hand greenscreen TikTok over messages between them and Instacart shopper with caption 'said that the buffalo chicken dip is not in stock' (l) hand holding phone with Instacart on screen in front of tan background (c) hand greenscreen TikTok over messages between them and Instacart shopper with caption 'the dip is in the first picture' (r)

sdx15/Shutterstock @___justcallmejas/TikTok (Licensed)

‘Every time I get a male Instacart shopper, I die a little inside’: Woman says male Instacart shopper could not find the bread aisle

'Mine couldn’t find eggs but got me Nutella.'


Jack Alban


Posted on Mar 1, 2023

It’s the stuff of modern-day memes and ’80s stand-up comedy routines everywhere: men can’t stand shopping mostly because they either don’t have the patience or wherewithal to go through aisles to find the items on their shopping lists.

This phenomenon is something that TikToker Gillian Dittmer (@gilliannryan) noted in a viral clip where she questioned her male Instacart delivery driver’s inability to locate bread in a supermarket.

@gilliannryan interesting choices, steve! 👍 #fyp #instacart #instacartshopper #nyc ♬ original sound – moxie&lt3

She writes in a text overlay, “Staring at the message from my male Instacart shopper that he replaced my soy sauce with ranch and refunded me for the item: ‘bread’ because he could not find it”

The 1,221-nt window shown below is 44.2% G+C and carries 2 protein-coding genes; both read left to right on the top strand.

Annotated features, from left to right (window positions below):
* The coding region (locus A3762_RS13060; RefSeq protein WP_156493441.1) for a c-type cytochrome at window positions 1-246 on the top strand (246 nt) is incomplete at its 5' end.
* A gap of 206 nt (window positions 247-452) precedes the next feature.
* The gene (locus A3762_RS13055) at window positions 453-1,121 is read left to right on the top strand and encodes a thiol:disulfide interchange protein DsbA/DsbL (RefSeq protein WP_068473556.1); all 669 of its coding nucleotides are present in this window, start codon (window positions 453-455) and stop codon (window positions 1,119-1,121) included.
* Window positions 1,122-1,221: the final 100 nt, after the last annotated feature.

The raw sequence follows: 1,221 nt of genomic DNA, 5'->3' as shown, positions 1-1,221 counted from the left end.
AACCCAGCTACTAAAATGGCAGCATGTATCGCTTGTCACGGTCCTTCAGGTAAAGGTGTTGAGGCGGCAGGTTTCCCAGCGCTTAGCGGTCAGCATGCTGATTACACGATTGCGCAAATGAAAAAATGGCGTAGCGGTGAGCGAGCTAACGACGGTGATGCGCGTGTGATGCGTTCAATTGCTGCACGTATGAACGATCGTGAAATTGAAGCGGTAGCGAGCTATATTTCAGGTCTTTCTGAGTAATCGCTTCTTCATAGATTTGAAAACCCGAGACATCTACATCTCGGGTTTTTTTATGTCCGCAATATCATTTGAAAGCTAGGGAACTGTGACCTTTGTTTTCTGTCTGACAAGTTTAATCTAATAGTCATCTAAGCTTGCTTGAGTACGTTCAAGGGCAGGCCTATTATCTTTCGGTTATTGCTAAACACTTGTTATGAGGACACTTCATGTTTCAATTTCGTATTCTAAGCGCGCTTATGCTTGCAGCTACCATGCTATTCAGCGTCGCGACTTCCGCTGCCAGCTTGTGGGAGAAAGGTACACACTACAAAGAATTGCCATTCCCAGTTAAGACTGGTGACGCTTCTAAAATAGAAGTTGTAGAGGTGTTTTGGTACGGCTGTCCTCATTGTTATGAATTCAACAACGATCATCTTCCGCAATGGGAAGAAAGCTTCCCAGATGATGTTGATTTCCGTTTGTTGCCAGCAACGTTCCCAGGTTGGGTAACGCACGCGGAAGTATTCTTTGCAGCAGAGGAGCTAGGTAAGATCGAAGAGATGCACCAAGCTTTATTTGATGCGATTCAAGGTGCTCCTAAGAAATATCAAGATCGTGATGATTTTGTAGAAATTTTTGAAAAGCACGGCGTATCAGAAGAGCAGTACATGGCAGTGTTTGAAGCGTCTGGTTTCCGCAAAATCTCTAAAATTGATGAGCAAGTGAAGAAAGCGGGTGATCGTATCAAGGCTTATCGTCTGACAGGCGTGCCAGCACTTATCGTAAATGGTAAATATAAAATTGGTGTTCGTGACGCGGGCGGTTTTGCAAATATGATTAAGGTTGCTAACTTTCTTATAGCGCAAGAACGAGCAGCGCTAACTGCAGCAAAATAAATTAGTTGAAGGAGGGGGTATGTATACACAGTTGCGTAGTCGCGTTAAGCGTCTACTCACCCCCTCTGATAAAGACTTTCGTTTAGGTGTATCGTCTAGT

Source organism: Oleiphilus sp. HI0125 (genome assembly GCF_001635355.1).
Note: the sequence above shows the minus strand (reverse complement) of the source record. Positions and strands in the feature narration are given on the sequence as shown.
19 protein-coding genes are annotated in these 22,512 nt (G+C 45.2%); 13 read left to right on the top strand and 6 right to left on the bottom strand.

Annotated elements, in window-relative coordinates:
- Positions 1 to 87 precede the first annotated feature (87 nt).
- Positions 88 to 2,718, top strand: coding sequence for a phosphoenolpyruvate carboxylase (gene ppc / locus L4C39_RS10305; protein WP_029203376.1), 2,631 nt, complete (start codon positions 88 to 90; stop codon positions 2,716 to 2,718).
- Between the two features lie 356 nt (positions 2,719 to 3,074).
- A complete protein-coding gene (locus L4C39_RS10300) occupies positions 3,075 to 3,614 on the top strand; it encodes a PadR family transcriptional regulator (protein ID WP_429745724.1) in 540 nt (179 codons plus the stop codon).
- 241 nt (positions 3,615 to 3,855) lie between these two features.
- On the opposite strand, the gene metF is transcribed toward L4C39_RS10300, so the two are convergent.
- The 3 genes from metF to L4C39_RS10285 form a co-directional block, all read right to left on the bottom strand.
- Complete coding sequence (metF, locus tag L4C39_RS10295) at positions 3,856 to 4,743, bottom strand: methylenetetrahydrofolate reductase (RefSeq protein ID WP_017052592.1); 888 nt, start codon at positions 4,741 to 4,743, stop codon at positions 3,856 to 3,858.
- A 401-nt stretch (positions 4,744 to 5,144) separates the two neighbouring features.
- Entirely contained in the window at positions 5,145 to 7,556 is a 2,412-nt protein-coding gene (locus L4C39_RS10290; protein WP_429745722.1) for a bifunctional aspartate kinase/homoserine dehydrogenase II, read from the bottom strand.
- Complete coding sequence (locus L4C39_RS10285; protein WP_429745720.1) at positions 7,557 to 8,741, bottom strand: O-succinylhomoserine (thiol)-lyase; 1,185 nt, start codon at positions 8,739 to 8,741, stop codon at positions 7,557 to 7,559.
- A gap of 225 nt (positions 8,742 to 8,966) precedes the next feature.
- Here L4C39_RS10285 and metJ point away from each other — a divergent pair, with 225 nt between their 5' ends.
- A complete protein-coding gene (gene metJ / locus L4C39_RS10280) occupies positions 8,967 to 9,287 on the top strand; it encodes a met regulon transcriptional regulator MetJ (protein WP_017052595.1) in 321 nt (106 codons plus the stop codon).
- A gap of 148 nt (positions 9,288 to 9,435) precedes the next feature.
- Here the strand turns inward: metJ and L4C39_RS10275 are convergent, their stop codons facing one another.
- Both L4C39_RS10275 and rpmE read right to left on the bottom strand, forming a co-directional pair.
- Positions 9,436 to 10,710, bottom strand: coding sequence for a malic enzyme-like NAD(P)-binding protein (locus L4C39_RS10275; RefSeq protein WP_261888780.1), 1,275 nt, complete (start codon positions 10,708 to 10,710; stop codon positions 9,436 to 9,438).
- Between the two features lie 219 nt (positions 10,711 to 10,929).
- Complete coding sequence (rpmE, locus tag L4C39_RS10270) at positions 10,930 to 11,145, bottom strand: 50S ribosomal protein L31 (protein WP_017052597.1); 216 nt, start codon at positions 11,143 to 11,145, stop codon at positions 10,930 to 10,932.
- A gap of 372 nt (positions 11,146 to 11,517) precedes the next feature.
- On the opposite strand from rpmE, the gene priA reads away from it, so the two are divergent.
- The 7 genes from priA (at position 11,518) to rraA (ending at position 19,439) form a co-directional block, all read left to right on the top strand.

The Daily Dot has reached out to Gillian and Instacart via email for further comment.

It appears that there may be some scientific research. In a Herald-Mail article, author Alicia Notarianni wrote about her own experiences having to consistently find things for her husband and cites some findings from National Geographic that support the idea that women are genetically predisposed to locating items much better than men are.

“According to the National Geographic website, the male inability to see things that are plain as day supports the hunter-gatherer hypothesis, which suggests that the sexes evolved distinct psychological abilities to fit prehistoric roles,” she writes.

Notarianni adds that these roles may date back to the early days of our species, where males typically hunted game and were on high alert for moving objects. Women, on the other hand, thrived in identifying stationary things. “Research indicates that men show greater sensitivity for fine detail and for rapidly-moving stimuli. This would have allowed hunters to detect predators or prey from far away and to identify and categorize objects,” she states. “Females, though, would have been gatherers, better adapted to recognize nearby static objects, such as wild berries, or later, perhaps, backpacks, cleats, and ketchup.”

In the comments of Gillian’s post, several viewers agreed with her assessment.

“Every time I get a male Instacart shopper, I die a little inside,” one commenter wrote.

“Bread. The hardest and most uncommon item to find,” another added.

Others poked fun at her complaint that the shopper replaced soy sauce with ranch. “HOW DARE THE PEASANT NOT FETCH ME THE SOY SAUCE,” a top comment read.

Some brought tipping into the conversation.

“Instacart has the audacity to ask for tips before shopping but I’m like bruh I’m either overtipping mediocrity or undertipping excellence,” one commenter claimed.

In response, Gillian argued, “I consider the tip their incentive to get me nice items.”

However, following that logic, Gillian’s incentive may not always be effective when paired with a male Instacart shopper.

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*First Published: Mar 1, 2023, 1:51 pm CST